It’s been a long week. In fact it’s been a very long week and not one I would be keen to repeat any time soon. In fact pretty much the only highlights have been the delivery from a friend of some pineapples which I bottled and another blog post from 23thorns that had me chortling away like crazy as I tried to read it out loud to my husband. If you don’t already follow his blog I highly recommend it. Not only educational but extremely well written, witty and as funny as hell!

Last weeks white nectarines and apricots. Golden goodness that the kids have enjoyed on their porridge and with custard.

Last weeks white nectarines and apricots. Golden goodness that the kids have enjoyed on their porridge and with custard.

Anyway, my week has been full of misbehaving and children who obviously need their ears cleaned out or switched on( either way), mishaps, things not going to plan and mercurial weather.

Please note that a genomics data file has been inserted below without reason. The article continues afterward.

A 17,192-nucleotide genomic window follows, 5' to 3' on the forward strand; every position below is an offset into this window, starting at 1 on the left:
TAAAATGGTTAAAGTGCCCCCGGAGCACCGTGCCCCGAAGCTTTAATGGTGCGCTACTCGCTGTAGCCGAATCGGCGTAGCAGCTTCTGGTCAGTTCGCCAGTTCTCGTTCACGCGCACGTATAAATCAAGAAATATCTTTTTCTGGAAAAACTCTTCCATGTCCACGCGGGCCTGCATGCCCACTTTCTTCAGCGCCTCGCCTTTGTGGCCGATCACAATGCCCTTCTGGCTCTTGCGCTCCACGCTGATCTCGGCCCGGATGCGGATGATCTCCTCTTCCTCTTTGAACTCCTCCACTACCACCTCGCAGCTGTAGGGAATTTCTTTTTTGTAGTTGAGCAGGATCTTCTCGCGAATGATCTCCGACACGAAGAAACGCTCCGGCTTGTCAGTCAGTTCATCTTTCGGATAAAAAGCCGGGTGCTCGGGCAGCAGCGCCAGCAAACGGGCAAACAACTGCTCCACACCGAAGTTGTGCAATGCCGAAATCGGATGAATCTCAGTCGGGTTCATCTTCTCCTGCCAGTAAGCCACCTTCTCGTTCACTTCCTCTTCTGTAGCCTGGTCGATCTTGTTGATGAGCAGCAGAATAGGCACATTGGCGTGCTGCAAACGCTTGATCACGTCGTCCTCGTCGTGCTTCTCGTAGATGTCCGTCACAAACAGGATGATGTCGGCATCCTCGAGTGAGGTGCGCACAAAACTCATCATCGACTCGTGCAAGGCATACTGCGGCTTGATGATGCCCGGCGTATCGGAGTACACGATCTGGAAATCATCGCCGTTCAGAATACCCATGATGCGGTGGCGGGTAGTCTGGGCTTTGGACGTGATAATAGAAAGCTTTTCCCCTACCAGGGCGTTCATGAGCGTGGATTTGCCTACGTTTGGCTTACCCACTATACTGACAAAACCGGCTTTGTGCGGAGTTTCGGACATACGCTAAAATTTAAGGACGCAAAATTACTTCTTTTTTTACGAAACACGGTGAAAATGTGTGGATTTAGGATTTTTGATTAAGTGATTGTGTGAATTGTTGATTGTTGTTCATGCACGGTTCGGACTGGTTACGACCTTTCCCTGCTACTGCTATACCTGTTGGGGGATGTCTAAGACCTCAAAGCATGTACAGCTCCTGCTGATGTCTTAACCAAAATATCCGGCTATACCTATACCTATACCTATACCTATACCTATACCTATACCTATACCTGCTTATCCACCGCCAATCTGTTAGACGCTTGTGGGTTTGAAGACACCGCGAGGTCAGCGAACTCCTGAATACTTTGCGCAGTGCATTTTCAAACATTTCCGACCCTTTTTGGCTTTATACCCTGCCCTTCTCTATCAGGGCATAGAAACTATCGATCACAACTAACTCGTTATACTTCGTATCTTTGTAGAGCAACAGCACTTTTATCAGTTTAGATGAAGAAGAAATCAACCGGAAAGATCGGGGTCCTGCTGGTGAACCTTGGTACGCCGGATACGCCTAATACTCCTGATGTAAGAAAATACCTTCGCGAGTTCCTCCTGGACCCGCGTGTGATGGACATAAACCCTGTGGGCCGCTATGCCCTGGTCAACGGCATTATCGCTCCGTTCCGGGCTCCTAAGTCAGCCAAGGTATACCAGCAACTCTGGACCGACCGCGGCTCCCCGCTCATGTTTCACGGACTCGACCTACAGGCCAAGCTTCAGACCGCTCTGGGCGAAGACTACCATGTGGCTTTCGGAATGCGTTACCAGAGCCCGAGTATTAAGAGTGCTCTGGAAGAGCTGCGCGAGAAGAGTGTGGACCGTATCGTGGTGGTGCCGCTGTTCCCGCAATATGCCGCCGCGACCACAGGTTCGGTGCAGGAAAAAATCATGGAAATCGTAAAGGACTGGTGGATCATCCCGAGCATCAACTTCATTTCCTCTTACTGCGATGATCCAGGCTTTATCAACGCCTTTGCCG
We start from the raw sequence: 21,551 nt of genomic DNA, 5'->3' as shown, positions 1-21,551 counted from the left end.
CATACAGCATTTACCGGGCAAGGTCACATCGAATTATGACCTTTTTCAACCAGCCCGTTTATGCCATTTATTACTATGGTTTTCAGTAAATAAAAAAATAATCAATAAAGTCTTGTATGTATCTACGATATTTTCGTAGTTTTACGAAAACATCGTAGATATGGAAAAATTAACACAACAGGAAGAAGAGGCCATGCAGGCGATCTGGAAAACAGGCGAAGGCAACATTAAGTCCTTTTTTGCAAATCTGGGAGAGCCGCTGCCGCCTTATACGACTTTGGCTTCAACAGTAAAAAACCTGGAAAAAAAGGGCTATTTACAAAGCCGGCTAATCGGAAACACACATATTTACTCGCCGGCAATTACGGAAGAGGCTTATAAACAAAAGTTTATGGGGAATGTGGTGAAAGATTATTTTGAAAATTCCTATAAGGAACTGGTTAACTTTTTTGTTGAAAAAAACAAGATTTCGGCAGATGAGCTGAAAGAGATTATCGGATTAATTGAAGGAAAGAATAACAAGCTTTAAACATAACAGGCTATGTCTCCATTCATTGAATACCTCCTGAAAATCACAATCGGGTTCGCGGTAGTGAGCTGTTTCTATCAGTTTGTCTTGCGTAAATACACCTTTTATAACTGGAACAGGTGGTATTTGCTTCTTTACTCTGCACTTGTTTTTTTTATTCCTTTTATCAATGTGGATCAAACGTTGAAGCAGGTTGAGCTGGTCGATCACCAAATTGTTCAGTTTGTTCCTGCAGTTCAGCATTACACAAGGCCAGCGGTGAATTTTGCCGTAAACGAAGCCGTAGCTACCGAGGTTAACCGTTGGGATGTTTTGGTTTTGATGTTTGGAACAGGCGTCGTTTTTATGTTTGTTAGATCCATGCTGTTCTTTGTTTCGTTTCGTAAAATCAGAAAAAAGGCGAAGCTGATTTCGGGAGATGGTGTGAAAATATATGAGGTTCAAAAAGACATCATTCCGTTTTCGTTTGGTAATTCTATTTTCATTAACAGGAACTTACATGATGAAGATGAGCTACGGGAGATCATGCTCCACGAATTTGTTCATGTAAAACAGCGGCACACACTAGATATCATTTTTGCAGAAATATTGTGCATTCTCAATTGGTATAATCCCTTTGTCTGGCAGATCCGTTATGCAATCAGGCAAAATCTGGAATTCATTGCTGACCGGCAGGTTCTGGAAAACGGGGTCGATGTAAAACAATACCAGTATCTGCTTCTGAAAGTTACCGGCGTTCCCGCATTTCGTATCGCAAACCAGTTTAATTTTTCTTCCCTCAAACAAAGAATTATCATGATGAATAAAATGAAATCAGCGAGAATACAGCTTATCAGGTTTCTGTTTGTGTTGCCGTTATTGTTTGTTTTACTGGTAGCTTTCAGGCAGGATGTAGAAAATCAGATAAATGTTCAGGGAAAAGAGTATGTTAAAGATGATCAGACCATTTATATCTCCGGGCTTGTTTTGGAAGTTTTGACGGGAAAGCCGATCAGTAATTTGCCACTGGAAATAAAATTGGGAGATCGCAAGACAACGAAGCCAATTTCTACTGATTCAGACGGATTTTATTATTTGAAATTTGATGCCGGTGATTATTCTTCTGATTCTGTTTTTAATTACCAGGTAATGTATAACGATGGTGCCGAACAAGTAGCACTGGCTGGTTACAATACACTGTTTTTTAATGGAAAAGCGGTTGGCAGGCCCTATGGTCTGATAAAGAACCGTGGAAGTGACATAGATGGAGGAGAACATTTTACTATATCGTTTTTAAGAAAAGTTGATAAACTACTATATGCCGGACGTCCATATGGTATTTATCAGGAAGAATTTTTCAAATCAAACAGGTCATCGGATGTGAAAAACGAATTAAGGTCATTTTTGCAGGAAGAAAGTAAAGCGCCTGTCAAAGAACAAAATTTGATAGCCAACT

Today has been a hot one. The temperatures this week have ranged from 6 degree lows through to high 30’s which makes it challenging to do simple things like put the kids to bed (summer pajamas or winter ones) and it plays with the mind when it’s freezing cold and you want to light the fire but it’s going to be mid 20’s the next day (we DID light it which just seems so very wrong in mid January). But today is also a day of total fire ban across the state where the fire risks are severe for most and extreme for the Wimmera and North Central which is pretty normal for January here. What is more concerning is the weather itself. Hot weather alone does not a high fire danger day make. But the wind today has been pretty awful, gusting back and forwards, blowing often from the north(ish), and it’s strong! The roof of the kids cubby which hadn’t yet been fastened down, has been blown off which is no mean feat given that it’s made from corrugated iron and heavy timber. I can’t lift the roofing pieces by myself. The trees were bending rather alarmingly back and forwards then side to side and anything not fastened down is probably half way to Geelong now. A pretty bad day for our local CFA’s I am guessing (my husband said they had sooty faces when he spoke to them about getting our fire hydrant refilled). I am just profoundly grateful we didn’t have extreme temperatures today. I have a feeling that had the temps been in the low to mid 40’s we would have had a catastrophic fire danger day. A Code Red day. They’re scary enough when one is living in inner suburbia… But now that we are country dwellers… 😦